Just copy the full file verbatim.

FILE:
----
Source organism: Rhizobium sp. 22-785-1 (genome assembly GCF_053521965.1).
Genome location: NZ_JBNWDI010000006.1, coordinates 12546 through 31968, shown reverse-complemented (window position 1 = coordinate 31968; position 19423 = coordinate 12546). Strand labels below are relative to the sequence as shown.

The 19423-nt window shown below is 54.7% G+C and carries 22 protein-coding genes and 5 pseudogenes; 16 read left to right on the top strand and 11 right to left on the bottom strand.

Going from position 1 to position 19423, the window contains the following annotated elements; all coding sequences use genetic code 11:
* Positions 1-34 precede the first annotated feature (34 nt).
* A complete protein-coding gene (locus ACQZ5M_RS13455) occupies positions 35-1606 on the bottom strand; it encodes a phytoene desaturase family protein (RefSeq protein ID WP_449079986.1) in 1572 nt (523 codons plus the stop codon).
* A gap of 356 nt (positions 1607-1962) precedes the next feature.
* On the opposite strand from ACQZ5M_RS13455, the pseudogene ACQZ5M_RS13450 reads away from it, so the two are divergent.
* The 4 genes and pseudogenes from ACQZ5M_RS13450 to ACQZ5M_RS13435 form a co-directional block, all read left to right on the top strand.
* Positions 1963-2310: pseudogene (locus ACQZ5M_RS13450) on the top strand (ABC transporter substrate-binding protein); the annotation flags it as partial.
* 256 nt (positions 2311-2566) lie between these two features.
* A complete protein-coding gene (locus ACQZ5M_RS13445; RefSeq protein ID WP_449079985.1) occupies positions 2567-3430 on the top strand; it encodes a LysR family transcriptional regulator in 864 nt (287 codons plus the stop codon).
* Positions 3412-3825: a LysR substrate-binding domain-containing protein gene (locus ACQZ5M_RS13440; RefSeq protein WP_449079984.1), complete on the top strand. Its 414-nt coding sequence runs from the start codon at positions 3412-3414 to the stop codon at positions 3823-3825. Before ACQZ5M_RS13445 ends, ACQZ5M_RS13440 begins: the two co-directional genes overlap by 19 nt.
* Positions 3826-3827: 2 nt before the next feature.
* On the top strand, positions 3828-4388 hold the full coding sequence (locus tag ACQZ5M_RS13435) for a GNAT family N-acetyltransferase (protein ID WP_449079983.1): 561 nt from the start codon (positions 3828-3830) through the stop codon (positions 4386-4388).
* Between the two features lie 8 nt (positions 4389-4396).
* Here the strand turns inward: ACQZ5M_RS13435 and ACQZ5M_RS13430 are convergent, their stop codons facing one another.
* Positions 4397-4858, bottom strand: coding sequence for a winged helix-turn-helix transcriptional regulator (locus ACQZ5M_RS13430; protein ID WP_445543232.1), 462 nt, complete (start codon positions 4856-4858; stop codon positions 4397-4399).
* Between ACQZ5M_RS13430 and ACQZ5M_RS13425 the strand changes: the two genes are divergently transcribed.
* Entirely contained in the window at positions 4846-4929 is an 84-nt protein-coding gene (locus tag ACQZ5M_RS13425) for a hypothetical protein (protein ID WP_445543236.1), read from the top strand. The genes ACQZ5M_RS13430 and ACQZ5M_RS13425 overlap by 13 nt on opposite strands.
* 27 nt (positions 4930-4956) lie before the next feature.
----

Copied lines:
Source organism: Rhizobium sp. 22-785-1 (genome assembly GCF_053521965.1).
Genome location: NZ_JBNWDI010000006.1, coordinates 12546 through 31968, shown reverse-complemented (window position 1 = coordinate 31968; position 19423 = coordinate 12546). Strand labels below are relative to the sequence as shown.

The 19423-nt window shown below is 54.7% G+C and carries 22 protein-coding genes and 5 pseudogenes; 16 read left to right on the top strand and 11 right to left on the bottom strand.

Going from position 1 to position 19423, the window contains the following annotated elements; all coding sequences use genetic code 11:
* Positions 1-34 precede the first annotated feature (34 nt).
* A complete protein-coding gene (locus ACQZ5M_RS13455) occupies positions 35-1606 on the bottom strand; it encodes a phytoene desaturase family protein (RefSeq protein ID WP_449079986.1) in 1572 nt (523 codons plus the stop codon).
* A gap of 356 nt (positions 1607-1962) precedes the next feature.
* On the opposite strand from ACQZ5M_RS13455, the pseudogene ACQZ5M_RS13450 reads away from it, so the two are divergent.
* The 4 genes and pseudogenes from ACQZ5M_RS13450 to ACQZ5M_RS13435 form a co-directional block, all read left to right on the top strand.
* Positions 1963-2310: pseudogene (locus ACQZ5M_RS13450) on the top strand (ABC transporter substrate-binding protein); the annotation flags it as partial.
* 256 nt (positions 2311-2566) lie between these two features.
* A complete protein-coding gene (locus ACQZ5M_RS13445; RefSeq protein ID WP_449079985.1) occupies positions 2567-3430 on the top strand; it encodes a LysR family transcriptional regulator in 864 nt (287 codons plus the stop codon).
* Positions 3412-3825: a LysR substrate-binding domain-containing protein gene (locus ACQZ5M_RS13440; RefSeq protein WP_449079984.1), complete on the top strand. Its 414-nt coding sequence runs from the start codon at positions 3412-3414 to the stop codon at positions 3823-3825. Before ACQZ5M_RS13445 ends, ACQZ5M_RS13440 begins: the two co-directional genes overlap by 19 nt.
* Positions 3826-3827: 2 nt before the next feature.
* On the top strand, positions 3828-4388 hold the full coding sequence (locus tag ACQZ5M_RS13435) for a GNAT family N-acetyltransferase (protein ID WP_449079983.1): 561 nt from the start codon (positions 3828-3830) through the stop codon (positions 4386-4388).
* Between the two features lie 8 nt (positions 4389-4396).
* Here the strand turns inward: ACQZ5M_RS13435 and ACQZ5M_RS13430 are convergent, their stop codons facing one another.
* Positions 4397-4858, bottom strand: coding sequence for a winged helix-turn-helix transcriptional regulator (locus ACQZ5M_RS13430; protein ID WP_445543232.1), 462 nt, complete (start codon positions 4856-4858; stop codon positions 4397-4399).
* Between ACQZ5M_RS13430 and ACQZ5M_RS13425 the strand changes: the two genes are divergently transcribed.
* Entirely contained in the window at positions 4846-4929 is an 84-nt protein-coding gene (locus tag ACQZ5M_RS13425) for a hypothetical protein (protein ID WP_445543236.1), read from the top strand. The genes ACQZ5M_RS13430 and ACQZ5M_RS13425 overlap by 13 nt on opposite strands.
* 27 nt (positions 4930-4956) lie before the next feature.